Information is going everywhere, bleeding out of we thought was cyberspace and back into the real world: increasingly, many tasks we perform every day not only constantly require us to move between different media, but actually have us move from the digital to the physical environment and back.
Computation is everywhere, and so are search and interaction. It's time to move beyond the computer screen to design information space in these new ubiquitous ecologies.
From the Blog
Hick-Hyman law offers important guidelines in order to design for choice. Nevertheless, even if its first formulation dates back to the 1950s, the law was scarcely applied in interaction design because of some misunderstandings: a comparison with classification theory provides useful insights.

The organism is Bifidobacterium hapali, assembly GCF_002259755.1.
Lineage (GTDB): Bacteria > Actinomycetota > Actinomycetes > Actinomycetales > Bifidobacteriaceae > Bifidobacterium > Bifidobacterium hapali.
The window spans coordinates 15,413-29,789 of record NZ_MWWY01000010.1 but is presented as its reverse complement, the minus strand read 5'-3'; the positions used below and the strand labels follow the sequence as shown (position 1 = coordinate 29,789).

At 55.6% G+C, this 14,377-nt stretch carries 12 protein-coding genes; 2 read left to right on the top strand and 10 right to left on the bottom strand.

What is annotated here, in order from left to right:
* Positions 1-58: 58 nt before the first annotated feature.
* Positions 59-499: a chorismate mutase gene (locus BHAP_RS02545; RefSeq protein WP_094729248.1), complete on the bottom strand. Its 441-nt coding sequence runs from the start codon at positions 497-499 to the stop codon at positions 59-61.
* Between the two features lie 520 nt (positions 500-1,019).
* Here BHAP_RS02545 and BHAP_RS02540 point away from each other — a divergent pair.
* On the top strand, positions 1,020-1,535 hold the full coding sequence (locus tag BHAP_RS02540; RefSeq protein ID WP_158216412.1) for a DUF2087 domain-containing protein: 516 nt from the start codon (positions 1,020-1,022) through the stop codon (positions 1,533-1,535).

October 30, 2013
From Peter Morville's Foreword
"an ingenious collection of medium-independent heuristics to guide the complex decisions that lie ahead ... a map to the future of cross-channel design."
-- Peter Morville